What do you do?
My job has many roles; primarily I run my research lab, developing new medicines for pregnancy complications. But I also teach undergraduate and postgraduate students, publish papers and write research grants, review papers and grants, organise and attend scientific conferences, give talks, mentor and manage other scientists, participate in public engagement events and act as research director for my division.
Why did you choose this field?
I was interested in human biology and disease at school, so chose a degree that reflected this, a BSc in Pathobiology. I really enjoyed lab work, so secured a PhD investigating changes in blood vessels that occur as you develop heart disease. After my PhD I moved to Manchester, to study how the blood vessels in the womb change in pregnancy. I was shocked to find there were no treatments for common pregnancy complications so started to focus my work on this area. Developing new medicines for use in pregnancy is risky, because of potentially harming the developing baby, so my lab uses nanoparticles to deliver drugs to the womb and placenta, but do not get transferred to the baby. I never anticipated working in this area, but my career choices were based on what I enjoyed and what I believed to be important areas of research and this has served me well.
What do you look at and think, "I wish younger me would have known this was possible"?
To receive a 5 year personal fellowship from the Biotechnology and Biological Sciences Research Council to start my own lab. To have an external organisation view my research as important and identify me as a future scientific leader worth investing in gave me a lot of confidence.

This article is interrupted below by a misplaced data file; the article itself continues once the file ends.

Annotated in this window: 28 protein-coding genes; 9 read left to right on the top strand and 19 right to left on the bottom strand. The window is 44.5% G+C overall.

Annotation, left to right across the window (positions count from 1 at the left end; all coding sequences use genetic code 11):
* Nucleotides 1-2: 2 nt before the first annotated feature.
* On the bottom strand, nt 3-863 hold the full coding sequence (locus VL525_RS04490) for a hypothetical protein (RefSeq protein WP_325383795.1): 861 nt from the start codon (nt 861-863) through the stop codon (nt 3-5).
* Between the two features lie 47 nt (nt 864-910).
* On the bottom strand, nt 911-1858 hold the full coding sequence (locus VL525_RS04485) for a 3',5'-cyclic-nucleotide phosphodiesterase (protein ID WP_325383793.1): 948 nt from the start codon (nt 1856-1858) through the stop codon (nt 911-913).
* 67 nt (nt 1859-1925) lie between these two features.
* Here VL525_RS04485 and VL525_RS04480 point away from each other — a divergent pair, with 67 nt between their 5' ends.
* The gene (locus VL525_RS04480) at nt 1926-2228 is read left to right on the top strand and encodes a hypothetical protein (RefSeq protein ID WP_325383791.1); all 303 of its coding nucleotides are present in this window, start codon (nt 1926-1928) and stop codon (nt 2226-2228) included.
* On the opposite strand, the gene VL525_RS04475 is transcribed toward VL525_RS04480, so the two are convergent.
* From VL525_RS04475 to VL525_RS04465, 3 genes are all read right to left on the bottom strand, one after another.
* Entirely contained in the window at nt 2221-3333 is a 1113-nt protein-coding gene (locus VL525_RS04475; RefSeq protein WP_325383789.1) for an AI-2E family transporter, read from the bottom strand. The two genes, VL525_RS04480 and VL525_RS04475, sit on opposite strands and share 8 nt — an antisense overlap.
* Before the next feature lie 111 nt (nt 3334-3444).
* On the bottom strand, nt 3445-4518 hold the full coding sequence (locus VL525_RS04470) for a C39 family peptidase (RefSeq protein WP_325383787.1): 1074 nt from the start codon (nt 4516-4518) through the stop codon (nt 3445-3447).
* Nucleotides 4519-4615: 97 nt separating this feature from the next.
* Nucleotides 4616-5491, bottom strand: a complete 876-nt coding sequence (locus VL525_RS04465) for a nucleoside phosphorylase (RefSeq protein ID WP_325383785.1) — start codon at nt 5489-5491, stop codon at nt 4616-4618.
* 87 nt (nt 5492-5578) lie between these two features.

Why do you love working in STEM?
The opportunity to do something meaningful and improve the lives of other people. To be able to support and train others and enjoy their successes. To use my creativity to solve problems.
Best advice for next generation?
It doesn’t matter if you don’t know exactly what career you want to pursue, just do what you enjoy and make the most of the experiences you are given. And it’s okay to try things and say “this isn’t for me”, and move onto something else.
Inspo quote / fun fact / role model
“Do things that scare you”. There have been plenty of times where I’ve been given opportunities which were outside my comfort zone or my immediate area of expertise. By taking these opportunities you have a chance to grow as a person and develop new skills, but also learn that you can do most things if you put your mind to it.